This beautiful terracotta sculpture depicts a holy bishop, as suggested by his miter and long beard. In Christian iconography, several holy bishops are depicted with these attributes, but only two of them have hair of this length: Saint Augustine and Saint Ambrose.
The Fathers of the Churches are writers who lived in a state of sanctity during the first eras of Christianity, and who are authorities on matters of faith through their works and doctrine. They can be identified by attributes on their bodies: Saint Ambrose carries a beehive or a whip, while Saint Augustine holds a flaming heart in his hand. Our sculpture therefore does not allow precise identification of the figure. Nevertheless, the features of our bishop’s face are reminiscent of those used by artists to depict Saint Ambrose. In the early 17th century, the Flemish painter Matthias Stomer (1600-1650) produced several paintings depicting the holy bishop with elements similar to our terracotta head. It shows him as wrinkled, but not as an old man with pretty curls and a full head of hair and beard. Slightly chubby, the saint has a concentrated look in his eyes. The most representative feature is the bishop’s nose, long and very straight with narrow nostrils.
The Re.s.Artes laboratory carried out a thermoluminescence test on our terracotta, proving that it was dated between 1550 and 1650. During this period, the Liguria-Emilia region was home to a large number of terracotta sculptors. This very fragile material was kept for centuries in climates protected from humidity. Among the most famous works of this type is the Head of an Old Man by the Bolognese artist Guido Reni (1575-1642), circa 1600-1603.
Our Head of a Saint Bishop is closer to the work of the Emilia-Romagna artist Antonio Begarelli (1499-1565), known as il Begarino, to whom we have chosen to attribute it. Born in Modena, he was active in the Po Valley and quickly became one of the most eminent artists of his time. He began his career in Modena alongside his master Giovanni dell’Abbate, father of the painter Niccolò dell’Abbate (1509-1571), whom Begarelli later trained in his studio. During this period, Modena’s churches were decorated with terracotta sculptures: some were grouped above the altars to replace the traditional paintings. The artist Guido Mazzoni (1450-1518) was the first to propose this type of ensemble with free, almost life-size figures. His masterpieces include the Contemplation of the Dead Christ, painted between 1485 and 1489 for the church of Sant’Antonio di Castello in Venice.
It was after Mazzoni’s death in 1518 that Begarelli became one of the leading terracotta sculptors in his region, for in the wake of this tragic event, he received numerous commissions. In 1522, he created the Madonna di Piazza, now in Modena’s municipal museum. Begarelli did not simply take over Mazzoni’s work, but proposed a more restrained artistic language, inspired by the great models of classical antiquity.
At the end of his life, Begarelli was a lay member of the Benedictine order, and as such produced numerous sculptures. Our Bishop’s Head is in the style of his late-career production, particularly his sculptures for the abbey church of San Benedetto Po. Bagarelli asserts his style and proves the greatness of his technique with sculptures featuring realistic details. His saints have beautiful beards with well-defined curls, and the artist doesn’t hesitate to mark their wrinkles. Their eyes are characterized by a pupil carved out of terracotta and covered by a thick upper lid.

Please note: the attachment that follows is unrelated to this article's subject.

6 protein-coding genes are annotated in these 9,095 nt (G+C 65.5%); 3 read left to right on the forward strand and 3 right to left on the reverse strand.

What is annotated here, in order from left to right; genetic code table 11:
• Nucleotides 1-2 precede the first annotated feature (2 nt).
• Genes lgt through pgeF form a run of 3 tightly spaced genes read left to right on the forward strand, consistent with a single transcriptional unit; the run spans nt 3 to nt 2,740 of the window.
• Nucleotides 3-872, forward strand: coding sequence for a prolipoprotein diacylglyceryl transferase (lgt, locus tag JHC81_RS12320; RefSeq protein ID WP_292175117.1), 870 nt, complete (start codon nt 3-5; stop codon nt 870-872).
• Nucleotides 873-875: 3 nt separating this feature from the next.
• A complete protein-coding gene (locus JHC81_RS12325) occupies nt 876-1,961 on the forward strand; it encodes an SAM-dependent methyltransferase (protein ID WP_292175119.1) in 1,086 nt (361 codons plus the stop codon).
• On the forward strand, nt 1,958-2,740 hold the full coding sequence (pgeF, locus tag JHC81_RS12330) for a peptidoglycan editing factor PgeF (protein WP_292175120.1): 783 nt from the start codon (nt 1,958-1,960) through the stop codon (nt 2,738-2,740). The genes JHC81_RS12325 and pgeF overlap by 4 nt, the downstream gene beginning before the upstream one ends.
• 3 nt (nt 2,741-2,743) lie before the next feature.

Just before his death, Begarelli was working on the decoration of the abbey church of the Benedictine monastery of San Pietro in Modena, for which he began the altarpiece that he was unfortunately unable to complete. This exceptional work became his funeral mausoleum. This is the work most similar to our own, with holy bishops depicted as wrinkled old men whose spatial representation is meticulously studied. As a Benedictine sculptor, Il Begarino offers not only a technically advanced ensemble, but also a reflection of the position of the saints in relation to the monks’ perception, an experience that was to respond to the new prayer practice introduced by Ludovico Barbo (1381-1443).
Antonio Begarelli regularly introduces the cherubini motif in his works. They can be found sculpted alongside saints, as in his representations of Saint Benedict, but also as small ornaments, as on his mausoleum. This motif is also found as an ornament on the vestments of these saints, notably on the medallion of Saint Gemini of Modena on the altarpiece of San Pietro. The mitre on our bishop’s head features the same element, reinforcing the hypothesis of this attribution. What’s more, there’s no trace of polychrome decoration, and Begarelli chose monochrome in keeping with the Benedictine liturgy of the Modena Congregation.
Our sculpture depicts the character of Antonio Begarelli’s terracottas. By the end of his life, he had established himself as an artist who mastered his art and put it at the service of his faith and the buildings of his region. Our work takes up the characteristics of his late-career production, marked by classicism, a movement that affected all the arts from the 16th century onwards, combining the quest for perfect forms with the revival of the classical model, a dating reinforced by thermoluminescence analysis.